- Mountain temperatures change dramatically, causing "frost heave" of some perennials, that is, they get pushed slightly out of the ground. Go out on nice days and simply step on the soil around affected plants to tuck them back in, a process sometimes called "The February Stomp." (You'll need to do it next month, too.)
- When shoveling or blowing snow, try to dump it atop perennials -- as long as it doesn't have salt in it. Snow is often called "white mulch" and a good blanket of it will protect plants from temperature extremes.
- Use calcium chloride instead of sodium chloride on your walks and driveways. It does less damage to plants. Or better yet, use sand, which doesn't hurt plants a bit.
- If you're feeling ambitious and eco-friendly, instead of leaving your tree on the curb, cut off the branches and lay them around the bases of roses or over perennials as a winter mulch. Less to put in the landfill!
Houseplant Basics -- Houseplant growth this month is slow, so don't fertilize and keep watering to a minimum. For more information, check out our houseplant basics.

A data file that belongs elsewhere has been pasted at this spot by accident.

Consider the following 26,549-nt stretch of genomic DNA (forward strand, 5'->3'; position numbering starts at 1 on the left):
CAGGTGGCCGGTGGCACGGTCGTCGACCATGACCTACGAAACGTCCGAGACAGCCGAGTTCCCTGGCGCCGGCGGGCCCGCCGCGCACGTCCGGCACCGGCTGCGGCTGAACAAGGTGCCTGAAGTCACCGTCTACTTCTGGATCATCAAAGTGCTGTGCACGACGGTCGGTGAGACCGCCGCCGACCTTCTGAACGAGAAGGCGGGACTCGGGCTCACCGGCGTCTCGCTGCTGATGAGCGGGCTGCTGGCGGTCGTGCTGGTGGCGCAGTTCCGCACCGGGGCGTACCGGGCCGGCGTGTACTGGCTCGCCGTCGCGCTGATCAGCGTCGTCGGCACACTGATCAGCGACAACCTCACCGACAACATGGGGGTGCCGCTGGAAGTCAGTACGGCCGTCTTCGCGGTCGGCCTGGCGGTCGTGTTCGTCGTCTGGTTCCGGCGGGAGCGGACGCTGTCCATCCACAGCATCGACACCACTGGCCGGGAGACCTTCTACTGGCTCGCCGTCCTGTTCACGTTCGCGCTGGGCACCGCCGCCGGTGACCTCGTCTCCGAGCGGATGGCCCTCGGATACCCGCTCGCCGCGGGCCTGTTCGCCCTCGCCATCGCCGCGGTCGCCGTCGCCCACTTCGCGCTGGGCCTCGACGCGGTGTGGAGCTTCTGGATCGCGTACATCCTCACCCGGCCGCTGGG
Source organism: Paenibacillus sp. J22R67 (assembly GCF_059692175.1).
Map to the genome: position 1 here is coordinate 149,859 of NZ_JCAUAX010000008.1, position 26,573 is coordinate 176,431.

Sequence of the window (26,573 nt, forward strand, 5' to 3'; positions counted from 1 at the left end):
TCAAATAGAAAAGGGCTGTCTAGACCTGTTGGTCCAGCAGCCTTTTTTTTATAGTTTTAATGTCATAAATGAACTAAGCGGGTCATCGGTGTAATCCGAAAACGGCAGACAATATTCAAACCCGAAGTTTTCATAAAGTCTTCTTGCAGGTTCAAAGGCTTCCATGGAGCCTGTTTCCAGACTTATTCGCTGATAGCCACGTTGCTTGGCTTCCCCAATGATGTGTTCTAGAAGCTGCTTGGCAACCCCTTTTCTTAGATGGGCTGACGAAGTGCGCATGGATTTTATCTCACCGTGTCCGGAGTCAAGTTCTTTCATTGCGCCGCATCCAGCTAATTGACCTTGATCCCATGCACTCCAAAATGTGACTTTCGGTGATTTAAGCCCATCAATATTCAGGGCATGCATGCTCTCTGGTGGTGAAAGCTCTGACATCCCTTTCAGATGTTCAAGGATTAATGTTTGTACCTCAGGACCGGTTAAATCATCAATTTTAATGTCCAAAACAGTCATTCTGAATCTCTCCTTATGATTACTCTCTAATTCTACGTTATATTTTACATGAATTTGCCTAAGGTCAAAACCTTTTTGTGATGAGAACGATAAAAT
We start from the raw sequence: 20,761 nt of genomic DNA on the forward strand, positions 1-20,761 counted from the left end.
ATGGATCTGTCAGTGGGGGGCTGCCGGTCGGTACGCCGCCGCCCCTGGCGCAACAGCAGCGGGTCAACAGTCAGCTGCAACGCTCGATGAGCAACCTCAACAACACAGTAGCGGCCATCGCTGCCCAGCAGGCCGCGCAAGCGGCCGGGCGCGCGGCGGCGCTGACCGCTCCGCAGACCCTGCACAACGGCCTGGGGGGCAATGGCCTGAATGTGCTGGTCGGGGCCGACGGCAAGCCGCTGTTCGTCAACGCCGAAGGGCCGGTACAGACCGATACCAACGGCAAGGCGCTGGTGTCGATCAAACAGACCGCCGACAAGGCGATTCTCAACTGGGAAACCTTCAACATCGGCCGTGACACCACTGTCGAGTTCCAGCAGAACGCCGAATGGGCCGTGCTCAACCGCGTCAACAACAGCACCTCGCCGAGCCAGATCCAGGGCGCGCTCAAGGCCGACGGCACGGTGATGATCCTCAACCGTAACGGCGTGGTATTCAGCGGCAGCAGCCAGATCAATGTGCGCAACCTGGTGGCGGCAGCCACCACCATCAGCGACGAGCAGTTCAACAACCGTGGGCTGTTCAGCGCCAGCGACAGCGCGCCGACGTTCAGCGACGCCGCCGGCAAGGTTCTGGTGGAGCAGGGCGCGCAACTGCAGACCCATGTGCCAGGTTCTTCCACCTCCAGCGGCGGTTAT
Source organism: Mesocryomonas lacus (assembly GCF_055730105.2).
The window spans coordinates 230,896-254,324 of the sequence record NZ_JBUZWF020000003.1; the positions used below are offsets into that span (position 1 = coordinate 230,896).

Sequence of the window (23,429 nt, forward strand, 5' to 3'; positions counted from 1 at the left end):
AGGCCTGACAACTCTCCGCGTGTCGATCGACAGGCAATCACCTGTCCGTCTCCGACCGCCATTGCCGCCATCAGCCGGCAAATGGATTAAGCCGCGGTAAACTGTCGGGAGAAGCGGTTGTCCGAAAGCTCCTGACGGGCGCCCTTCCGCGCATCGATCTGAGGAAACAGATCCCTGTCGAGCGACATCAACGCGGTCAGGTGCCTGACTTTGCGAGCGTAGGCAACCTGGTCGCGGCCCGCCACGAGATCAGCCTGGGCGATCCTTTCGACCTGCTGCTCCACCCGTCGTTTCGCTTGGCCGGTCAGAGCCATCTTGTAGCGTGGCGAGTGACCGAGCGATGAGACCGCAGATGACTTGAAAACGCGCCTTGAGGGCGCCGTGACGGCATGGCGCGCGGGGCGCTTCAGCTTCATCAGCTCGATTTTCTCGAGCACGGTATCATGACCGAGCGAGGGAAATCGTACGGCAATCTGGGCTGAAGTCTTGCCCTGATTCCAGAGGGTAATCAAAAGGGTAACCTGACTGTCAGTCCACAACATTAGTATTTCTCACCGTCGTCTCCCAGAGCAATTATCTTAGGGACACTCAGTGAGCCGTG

Forced Bulbs -- Check on pots of any bulbs you forced late last fall. Most forced bulbs need 12-15 weeks of chilling. Remove them into warmth and sunlight indoors when the tips are 1-2 inches high. Roots, usually, are also growing out of the pot's drainage holes.
Start Seeds Indoors Before the Last Frost -- Start seeds indoors for the very slowest-growing plants, such as parsley, thyme, tarragon, bedding geraniums, and sage. You can also start seeds for plants to put out early, well before your region's last frost, including chives, onions, and leeks.
Storing Tender Bulbs -- Check on any stored plant roots or corms, such as dahlias or glads, for shriveling or decay. Throw out any that are damaged.
Bird Feeding -- If you've been feeding birds, continue to do so and check feeders to make sure they haven't become clogged. Also, fresh water is important this time of year. Consider adding a heater to your bird bath.
Garden Journals -- Start a garden journal or file. Tuck into it names of plants you like, magazine pictures, plant labels and seeds, and anything else that suits your fancy. If you're feeling crafty, make your own journal.
Landscaping and More -- While you're doing your garden planning, check out the entire section on garden planning and landscaping at BHG.com. It covers everything from assessing your landscape needs to putting it down on paper to choosing the best plants for you.
Garden Plans -- For specific ideas and layout plans, go to BHG.com's Garden Plans. There are a number of great combinations for everything from shade to property lines to front entries.